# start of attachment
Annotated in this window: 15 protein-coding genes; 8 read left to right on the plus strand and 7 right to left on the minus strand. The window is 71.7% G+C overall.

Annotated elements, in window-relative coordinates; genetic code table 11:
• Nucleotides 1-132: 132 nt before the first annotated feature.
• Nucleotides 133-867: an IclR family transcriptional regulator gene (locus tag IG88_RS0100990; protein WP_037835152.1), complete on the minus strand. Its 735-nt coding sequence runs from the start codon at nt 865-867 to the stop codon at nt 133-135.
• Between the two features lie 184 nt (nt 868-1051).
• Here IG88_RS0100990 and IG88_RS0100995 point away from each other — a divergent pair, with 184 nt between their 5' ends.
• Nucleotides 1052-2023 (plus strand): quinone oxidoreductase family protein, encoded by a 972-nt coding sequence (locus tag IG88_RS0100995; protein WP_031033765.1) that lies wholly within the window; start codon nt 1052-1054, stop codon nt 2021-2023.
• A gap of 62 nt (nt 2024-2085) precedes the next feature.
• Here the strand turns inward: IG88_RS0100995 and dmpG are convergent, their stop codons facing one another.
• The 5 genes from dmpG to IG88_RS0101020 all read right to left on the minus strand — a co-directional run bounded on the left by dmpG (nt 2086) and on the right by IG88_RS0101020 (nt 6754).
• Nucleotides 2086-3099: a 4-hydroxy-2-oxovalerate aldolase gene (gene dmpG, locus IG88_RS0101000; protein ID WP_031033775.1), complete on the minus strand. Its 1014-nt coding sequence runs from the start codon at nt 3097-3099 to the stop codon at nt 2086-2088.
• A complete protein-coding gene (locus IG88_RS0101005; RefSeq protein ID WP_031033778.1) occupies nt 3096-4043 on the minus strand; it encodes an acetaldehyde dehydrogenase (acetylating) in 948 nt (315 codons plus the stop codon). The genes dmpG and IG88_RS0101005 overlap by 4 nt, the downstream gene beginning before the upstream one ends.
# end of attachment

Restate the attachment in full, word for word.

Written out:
Annotated in this window: 15 protein-coding genes; 8 read left to right on the plus strand and 7 right to left on the minus strand. The window is 71.7% G+C overall.

Annotated elements, in window-relative coordinates; genetic code table 11:
• Nucleotides 1-132: 132 nt before the first annotated feature.
• Nucleotides 133-867: an IclR family transcriptional regulator gene (locus tag IG88_RS0100990; protein WP_037835152.1), complete on the minus strand. Its 735-nt coding sequence runs from the start codon at nt 865-867 to the stop codon at nt 133-135.
• Between the two features lie 184 nt (nt 868-1051).
• Here IG88_RS0100990 and IG88_RS0100995 point away from each other — a divergent pair, with 184 nt between their 5' ends.
• Nucleotides 1052-2023 (plus strand): quinone oxidoreductase family protein, encoded by a 972-nt coding sequence (locus tag IG88_RS0100995; protein WP_031033765.1) that lies wholly within the window; start codon nt 1052-1054, stop codon nt 2021-2023.
• A gap of 62 nt (nt 2024-2085) precedes the next feature.
• Here the strand turns inward: IG88_RS0100995 and dmpG are convergent, their stop codons facing one another.
• The 5 genes from dmpG to IG88_RS0101020 all read right to left on the minus strand — a co-directional run bounded on the left by dmpG (nt 2086) and on the right by IG88_RS0101020 (nt 6754).
• Nucleotides 2086-3099: a 4-hydroxy-2-oxovalerate aldolase gene (gene dmpG, locus IG88_RS0101000; protein ID WP_031033775.1), complete on the minus strand. Its 1014-nt coding sequence runs from the start codon at nt 3097-3099 to the stop codon at nt 2086-2088.
• A complete protein-coding gene (locus IG88_RS0101005; RefSeq protein ID WP_031033778.1) occupies nt 3096-4043 on the minus strand; it encodes an acetaldehyde dehydrogenase (acetylating) in 948 nt (315 codons plus the stop codon). The genes dmpG and IG88_RS0101005 overlap by 4 nt, the downstream gene beginning before the upstream one ends.